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School of Earth and Environmental Sciences

Safer management of our nuclear legacy

Through engagement with research councils and industry, our research helps to clean up radioactive materials and wastes from 60-plus years of nuclear power generation.

The Sellafield site
The Sellafield site. © Sellafield

We work on areas as diverse as locking radionuclides up in minerals to understanding and controlling biomass at nuclear facilities. Our work reduces the risks of environmental contamination, informs plant operations and helps to underpin safe management of radioactive waste. We also successfully train PhD and postdoctoral level nuclear environmental scientists who are employed in the nuclear industry, in academia and as regulators.

Impact on current operations

Spent nuclear fuel is stored in a number of dedicated fuel storage ponds, both at the reactor sites and centrally at Sellafield, and in some cases storage durations may extend to several decades. Biomass in the ponds can be potentially problematic as it can impact on plant operations. Our studies on the microbial ecology of these environments are helping to inform management of fuel storage ponds in a range of UK facilities, minimising plant downtime and potentially helping with decommissioning plans.

Managing mine waste

Uranium mining is needed to produce nuclear fuel and produces relatively large volumes of mine tailings containing naturally occurring radioactive materials. Our fundamental work on uranium and radium interactions with minerals allowed us to help AREVA Mining International, one of the largest U mining companies in the world, to understand the behaviour of radioactive radium in the environment. Together, scientists from Manchester and AREVA Mining International have developed a model that can help predict radium behaviour in iron-rich mine wastes. This work is being used by AREVA Mining to assist with the safe management of uranium mining wastes throughout the world.

Waste disposal

Sellafield has been the hub of the UK's nuclear industry for 60-plus years and leaks and spills of radioactive effluents on site have occurred over that time. This has left a legacy of radioactively contaminated land at Sellafield and other nuclear sites. Sellafield Ltd are looking for non-invasive techniques that will prevent further spread of radioactivity in the sub-surface. Our fundamental work on radionuclide biogeochemistry has allowed us to work with Sellafield Ltd to help develop sub-surface bioremediation strategies to manage radioactively contaminated land on site by cleaning up groundwater.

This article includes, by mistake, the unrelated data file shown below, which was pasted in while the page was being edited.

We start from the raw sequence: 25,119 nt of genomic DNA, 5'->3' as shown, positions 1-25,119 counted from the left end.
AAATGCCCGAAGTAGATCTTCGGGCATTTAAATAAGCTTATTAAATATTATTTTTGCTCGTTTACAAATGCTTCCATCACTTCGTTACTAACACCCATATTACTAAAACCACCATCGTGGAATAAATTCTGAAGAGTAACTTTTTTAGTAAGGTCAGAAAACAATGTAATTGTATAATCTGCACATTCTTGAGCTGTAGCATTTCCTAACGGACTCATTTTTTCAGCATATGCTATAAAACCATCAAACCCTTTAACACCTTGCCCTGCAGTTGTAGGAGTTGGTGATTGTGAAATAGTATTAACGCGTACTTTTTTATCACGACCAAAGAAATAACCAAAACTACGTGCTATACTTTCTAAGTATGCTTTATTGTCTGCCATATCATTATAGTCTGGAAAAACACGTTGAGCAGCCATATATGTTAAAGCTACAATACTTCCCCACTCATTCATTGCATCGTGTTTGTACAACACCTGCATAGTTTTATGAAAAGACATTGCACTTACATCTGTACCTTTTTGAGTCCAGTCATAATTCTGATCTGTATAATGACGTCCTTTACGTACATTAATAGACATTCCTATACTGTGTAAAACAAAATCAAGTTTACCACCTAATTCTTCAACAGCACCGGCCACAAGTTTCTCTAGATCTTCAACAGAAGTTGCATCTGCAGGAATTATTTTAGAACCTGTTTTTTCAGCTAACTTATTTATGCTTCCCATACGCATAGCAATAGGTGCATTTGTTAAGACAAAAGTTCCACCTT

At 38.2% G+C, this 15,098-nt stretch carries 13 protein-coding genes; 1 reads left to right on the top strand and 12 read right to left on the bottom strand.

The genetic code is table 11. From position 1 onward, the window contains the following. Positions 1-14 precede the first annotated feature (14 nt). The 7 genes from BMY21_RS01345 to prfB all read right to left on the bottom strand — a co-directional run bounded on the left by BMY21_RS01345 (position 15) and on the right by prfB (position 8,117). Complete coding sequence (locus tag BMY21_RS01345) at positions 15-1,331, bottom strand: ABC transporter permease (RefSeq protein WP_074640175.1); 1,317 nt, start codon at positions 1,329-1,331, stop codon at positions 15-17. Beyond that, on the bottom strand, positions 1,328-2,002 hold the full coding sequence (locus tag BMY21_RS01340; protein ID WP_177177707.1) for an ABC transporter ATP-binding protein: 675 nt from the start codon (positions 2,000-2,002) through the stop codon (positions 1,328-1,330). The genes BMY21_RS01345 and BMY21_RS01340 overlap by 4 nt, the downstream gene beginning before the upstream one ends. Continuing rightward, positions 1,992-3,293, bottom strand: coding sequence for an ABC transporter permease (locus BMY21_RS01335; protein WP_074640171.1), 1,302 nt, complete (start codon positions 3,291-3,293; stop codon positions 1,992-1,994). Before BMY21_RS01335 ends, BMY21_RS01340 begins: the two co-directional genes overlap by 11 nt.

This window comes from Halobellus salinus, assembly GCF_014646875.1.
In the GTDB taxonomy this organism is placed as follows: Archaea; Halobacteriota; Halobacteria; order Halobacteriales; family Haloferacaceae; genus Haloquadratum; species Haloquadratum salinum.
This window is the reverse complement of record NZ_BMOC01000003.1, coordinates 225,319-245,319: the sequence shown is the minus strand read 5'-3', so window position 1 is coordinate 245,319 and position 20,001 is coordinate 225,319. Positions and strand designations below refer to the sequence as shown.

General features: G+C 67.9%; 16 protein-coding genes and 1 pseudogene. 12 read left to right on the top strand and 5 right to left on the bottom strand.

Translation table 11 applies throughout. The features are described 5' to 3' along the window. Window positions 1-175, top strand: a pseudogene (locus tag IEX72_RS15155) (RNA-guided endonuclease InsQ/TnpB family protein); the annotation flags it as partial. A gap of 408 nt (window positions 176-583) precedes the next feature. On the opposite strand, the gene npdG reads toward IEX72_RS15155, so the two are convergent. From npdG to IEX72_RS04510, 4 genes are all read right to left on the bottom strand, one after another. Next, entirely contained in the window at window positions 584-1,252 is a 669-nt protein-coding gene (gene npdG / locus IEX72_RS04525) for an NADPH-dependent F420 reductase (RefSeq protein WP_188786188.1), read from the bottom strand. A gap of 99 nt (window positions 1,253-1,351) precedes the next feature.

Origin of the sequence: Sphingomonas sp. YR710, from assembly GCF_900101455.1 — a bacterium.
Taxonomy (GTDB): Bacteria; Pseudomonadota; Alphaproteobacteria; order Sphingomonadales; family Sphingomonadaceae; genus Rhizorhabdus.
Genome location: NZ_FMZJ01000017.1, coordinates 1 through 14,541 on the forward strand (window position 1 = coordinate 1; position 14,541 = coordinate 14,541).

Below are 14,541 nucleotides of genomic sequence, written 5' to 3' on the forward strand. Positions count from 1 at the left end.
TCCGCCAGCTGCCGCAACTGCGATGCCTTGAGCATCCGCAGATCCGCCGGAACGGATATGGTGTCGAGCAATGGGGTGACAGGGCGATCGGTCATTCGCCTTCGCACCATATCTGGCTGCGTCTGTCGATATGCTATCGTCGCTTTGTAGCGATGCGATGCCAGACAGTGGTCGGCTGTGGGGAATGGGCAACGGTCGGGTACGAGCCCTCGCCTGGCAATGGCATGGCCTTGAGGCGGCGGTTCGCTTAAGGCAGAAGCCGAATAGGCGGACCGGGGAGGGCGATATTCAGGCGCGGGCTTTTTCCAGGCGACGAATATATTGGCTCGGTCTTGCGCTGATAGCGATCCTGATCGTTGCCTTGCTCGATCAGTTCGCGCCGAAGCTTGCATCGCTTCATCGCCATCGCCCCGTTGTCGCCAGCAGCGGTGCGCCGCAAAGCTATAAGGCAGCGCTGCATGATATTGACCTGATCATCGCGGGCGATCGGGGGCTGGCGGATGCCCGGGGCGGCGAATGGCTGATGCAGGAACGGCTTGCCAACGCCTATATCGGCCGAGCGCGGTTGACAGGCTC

Additional work on biogeochemistry has also contributed to the Environmental Safety Case and permit for the operation of the Low Level Waste Repository (LLWR). LLWR is the national facility for disposal of the UK's low activity radioactive wastes that include, for example, radioactive building materials, rubble and soils. Our research underpins understanding of the biogeochemical evolution of the wastes disposed at the site and was presented in the 2011 LLWR Environmental Safety Case.

Finally, our fundamental work on biogeochemistry is improving performance assessment models for disposal of higher activity radioactive wastes. These wastes will be disposed of at depths of several hundred metres. Internationally, no geological disposal facility (GDF) for civilian radioactive wastes of this type has yet opened. In the UK, the GDF will take decades to build and is expected to open mid-century. Our work helps in predicting the biogeochemical evolution of these deep underground disposal environments and in turn allows increased confidence in the prediction of how radionuclides will behave.

Supporting policy development and implementation

Francis Livens advises the UK Government on managing radioactive waste and his contributions have led to substantial changes in government policy. As a member of the Nuclear Innovation & Research Advisory Board he also contributed to setting the UK nuclear R&D agenda, now being delivered through the Nuclear Industry Council.

Funders